Solving Over-Irrigation in Tunisia’s Citrus Sector
This research, conducted as part of the Water Livelihood Initiative (WLI), would not have been possible without the financial support of USAID and CGIAR’s Research Program on Policies, Institutions, and Markets (PIM). The authors would also like to acknowledge our partners in this research, namely the Faculty of Economics and Management, Tunis El Manar University, the Higher Agronomic Institute of Chott Mariem, University of Sousse, and the Faculty of Economic and Management Sciences of Nabeul, University of Carthage.
Across the drylands, managing water resources reasonably and sustainably is an absolute priority for agricultural sectors. In Tunisia, rainfed agriculture remains prevalent in the northern and central regions of Tunisia, but as climate change disrupts precipitation patterns, timing, and quantity, irrigated agriculture is expanding.
With it comes the necessity to utilize available water resources sparingly in a country where the annual per capita renewable water allocation hovers around 400 cubic meters - a stark 100 m3 under the UN benchmark of absolute water scarcity.
Tunisia-based ICARDA Agricultural Economists Boubaker Dhehibi and Aymen Frija collaborated with researchers from the universities of El Manar, Sousse, and Carthage to study the effectiveness of establishing a water pricing mechanism on citrus farmers to decrease over-irrigation.
They surveyed a sample of 147 citrus farms in the Nabeul Governorate, a large peninsula in the northeast that concentrates most of the country’s citrus production.
As rainfall falters and the irrigated perimeter expands, irrigation water use must be closely monitored to ensure that all farmers can access that resource, albeit sustainably.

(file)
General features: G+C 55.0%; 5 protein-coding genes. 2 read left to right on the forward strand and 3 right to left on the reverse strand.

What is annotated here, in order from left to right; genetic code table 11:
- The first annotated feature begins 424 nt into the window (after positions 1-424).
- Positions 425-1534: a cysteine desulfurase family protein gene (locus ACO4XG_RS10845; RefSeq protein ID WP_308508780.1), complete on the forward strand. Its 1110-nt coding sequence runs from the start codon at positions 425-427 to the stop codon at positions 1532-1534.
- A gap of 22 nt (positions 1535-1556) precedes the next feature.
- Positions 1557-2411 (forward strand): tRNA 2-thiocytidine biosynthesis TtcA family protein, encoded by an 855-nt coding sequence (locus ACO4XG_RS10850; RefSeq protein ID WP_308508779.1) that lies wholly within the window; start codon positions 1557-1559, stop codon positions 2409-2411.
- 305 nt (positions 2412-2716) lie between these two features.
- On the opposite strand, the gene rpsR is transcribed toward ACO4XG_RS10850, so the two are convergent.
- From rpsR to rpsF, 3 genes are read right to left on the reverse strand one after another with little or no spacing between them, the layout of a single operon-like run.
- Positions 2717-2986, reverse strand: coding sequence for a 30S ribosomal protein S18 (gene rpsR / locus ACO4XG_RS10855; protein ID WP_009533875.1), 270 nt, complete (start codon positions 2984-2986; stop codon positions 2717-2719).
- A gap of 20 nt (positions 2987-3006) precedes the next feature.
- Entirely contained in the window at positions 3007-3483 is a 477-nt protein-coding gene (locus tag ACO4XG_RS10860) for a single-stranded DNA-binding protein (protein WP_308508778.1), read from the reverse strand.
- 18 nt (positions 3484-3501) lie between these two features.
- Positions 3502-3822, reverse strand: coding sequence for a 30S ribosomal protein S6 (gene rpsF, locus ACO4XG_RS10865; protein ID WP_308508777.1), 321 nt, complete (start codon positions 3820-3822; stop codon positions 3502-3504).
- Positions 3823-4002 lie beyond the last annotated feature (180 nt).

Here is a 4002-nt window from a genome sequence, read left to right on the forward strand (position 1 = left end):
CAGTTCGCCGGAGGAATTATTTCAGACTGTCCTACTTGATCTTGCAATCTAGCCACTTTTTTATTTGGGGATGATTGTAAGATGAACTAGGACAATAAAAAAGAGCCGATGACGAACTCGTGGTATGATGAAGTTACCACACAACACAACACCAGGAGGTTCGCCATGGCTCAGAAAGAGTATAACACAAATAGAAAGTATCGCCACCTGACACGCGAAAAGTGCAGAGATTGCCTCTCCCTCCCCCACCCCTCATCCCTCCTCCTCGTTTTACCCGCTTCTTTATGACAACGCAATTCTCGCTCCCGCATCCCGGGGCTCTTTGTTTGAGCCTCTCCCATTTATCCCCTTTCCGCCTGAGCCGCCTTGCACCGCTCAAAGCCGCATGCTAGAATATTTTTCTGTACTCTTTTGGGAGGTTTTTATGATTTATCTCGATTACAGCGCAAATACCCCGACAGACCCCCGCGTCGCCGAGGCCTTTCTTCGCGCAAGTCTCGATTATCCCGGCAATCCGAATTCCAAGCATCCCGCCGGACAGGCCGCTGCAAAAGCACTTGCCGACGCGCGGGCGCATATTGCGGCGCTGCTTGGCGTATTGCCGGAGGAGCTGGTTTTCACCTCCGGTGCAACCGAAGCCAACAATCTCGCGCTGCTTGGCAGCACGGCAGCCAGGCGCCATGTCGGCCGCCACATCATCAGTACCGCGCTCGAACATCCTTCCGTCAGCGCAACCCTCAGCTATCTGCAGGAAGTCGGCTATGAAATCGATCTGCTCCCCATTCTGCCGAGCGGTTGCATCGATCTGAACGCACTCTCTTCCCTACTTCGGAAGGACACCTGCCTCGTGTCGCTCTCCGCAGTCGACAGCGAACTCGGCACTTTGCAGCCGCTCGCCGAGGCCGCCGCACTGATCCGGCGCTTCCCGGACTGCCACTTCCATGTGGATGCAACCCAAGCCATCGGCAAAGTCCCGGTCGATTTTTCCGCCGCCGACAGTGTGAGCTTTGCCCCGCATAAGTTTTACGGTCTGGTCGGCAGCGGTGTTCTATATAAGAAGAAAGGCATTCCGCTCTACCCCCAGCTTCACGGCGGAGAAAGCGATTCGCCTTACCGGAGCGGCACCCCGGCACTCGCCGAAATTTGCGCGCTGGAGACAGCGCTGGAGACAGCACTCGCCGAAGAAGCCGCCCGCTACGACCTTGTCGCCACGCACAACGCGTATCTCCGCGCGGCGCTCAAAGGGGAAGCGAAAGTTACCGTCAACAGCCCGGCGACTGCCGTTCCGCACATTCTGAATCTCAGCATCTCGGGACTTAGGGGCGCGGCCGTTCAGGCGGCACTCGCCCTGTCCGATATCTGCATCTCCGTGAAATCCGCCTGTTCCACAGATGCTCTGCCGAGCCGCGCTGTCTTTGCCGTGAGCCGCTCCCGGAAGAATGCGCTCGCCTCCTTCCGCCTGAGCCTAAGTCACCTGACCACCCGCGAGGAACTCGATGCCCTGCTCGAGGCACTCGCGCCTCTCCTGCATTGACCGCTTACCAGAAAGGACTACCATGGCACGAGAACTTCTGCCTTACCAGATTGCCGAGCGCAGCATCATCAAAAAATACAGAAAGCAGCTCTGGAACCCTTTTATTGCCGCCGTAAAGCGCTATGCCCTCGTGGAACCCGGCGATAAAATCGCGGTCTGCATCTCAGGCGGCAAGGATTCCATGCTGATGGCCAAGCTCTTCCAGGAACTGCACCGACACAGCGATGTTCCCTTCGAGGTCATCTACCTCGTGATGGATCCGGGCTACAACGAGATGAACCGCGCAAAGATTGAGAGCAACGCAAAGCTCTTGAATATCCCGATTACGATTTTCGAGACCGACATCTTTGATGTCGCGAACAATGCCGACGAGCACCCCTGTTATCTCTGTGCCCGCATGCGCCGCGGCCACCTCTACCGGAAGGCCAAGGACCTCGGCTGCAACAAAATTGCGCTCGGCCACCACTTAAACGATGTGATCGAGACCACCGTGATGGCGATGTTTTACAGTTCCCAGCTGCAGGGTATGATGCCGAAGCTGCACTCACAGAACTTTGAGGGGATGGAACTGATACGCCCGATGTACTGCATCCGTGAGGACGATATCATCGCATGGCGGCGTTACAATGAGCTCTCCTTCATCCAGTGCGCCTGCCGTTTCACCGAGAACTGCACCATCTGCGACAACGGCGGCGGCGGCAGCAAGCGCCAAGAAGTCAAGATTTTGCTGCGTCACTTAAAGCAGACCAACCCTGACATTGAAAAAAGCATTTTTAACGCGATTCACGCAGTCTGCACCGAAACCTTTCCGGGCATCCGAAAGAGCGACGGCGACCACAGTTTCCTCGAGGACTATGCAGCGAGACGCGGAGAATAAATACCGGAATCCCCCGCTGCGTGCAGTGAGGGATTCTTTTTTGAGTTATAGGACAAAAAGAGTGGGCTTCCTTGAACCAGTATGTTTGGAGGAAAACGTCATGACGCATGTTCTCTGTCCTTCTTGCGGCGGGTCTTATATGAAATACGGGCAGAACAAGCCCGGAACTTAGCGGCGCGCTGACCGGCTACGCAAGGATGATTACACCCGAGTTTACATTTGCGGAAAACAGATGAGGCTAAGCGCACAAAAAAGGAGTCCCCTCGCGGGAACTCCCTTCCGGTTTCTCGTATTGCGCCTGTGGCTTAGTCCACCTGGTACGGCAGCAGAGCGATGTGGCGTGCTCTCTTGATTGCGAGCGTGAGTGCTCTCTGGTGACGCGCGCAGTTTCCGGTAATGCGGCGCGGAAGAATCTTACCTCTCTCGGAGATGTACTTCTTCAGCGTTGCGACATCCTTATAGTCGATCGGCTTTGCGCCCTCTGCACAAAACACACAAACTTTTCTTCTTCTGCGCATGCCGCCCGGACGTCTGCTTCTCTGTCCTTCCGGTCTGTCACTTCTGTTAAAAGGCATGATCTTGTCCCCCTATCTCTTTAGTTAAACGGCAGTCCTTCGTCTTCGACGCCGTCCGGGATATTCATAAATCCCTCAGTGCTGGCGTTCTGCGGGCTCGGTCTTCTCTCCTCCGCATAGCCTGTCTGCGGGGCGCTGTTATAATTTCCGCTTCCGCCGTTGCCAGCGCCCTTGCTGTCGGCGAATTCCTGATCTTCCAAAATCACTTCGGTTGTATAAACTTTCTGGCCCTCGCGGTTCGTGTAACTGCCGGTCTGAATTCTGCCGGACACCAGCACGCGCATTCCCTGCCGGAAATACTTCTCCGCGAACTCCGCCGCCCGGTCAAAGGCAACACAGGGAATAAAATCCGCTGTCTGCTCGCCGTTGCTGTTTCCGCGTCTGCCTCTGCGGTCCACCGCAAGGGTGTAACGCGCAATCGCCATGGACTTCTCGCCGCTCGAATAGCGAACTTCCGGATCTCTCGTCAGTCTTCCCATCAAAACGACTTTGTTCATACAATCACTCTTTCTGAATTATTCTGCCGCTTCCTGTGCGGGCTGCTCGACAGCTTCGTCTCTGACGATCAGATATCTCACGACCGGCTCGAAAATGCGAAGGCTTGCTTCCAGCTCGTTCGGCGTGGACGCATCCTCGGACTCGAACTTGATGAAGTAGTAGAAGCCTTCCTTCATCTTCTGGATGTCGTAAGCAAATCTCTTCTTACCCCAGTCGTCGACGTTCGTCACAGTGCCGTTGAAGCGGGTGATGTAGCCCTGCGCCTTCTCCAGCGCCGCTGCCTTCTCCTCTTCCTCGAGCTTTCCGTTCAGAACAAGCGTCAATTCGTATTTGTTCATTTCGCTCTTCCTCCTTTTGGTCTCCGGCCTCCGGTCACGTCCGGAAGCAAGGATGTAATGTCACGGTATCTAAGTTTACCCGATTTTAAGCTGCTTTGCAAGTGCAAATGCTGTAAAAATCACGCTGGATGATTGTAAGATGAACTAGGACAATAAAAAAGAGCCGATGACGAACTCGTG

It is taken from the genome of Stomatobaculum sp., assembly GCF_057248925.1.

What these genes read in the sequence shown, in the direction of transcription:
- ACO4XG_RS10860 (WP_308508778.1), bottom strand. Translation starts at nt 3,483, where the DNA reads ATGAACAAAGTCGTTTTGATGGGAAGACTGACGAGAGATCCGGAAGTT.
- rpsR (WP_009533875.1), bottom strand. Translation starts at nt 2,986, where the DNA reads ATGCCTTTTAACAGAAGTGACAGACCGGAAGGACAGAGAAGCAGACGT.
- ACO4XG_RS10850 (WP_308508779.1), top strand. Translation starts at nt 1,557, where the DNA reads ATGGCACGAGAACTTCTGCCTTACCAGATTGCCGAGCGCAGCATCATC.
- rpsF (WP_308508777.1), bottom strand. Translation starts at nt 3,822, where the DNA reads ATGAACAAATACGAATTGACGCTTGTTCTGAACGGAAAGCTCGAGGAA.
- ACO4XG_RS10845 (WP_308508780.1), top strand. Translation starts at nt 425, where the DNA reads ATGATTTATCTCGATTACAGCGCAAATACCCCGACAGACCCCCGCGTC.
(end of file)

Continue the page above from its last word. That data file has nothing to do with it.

The researchers reached this benchmark by calculating the difference between the total water requirement for citrus and the efficient precipitation during one growing cycle – which spans from January to December.
“Some farmers are equipped with a flow meter, which helped us assess their water consumption at the field level. For others, we relied on estimates provided by the water supply manager, based on irrigation duration and flow,” Dr. Dhehibi points out.
The paper analyses farmers’ ability to pay a fine if they exceed the 5,000 m3/hectare threshold. “The fine itself would be costly enough for farmers to want to stay under the limit but low enough that they could pay it without hurting their income too badly,” explains the agricultural economist.
The study also recommends establishing a reward mechanism for those who safely remain under that limit.
Water over-consumption in Tunisia concerns everyone: large landholders and smaller farms are guilty of it. To drive more sensible water use and protect farmers’ welfare, the authors recommend increasing farms’ technical efficiency and improving farmers’ knowledge of water.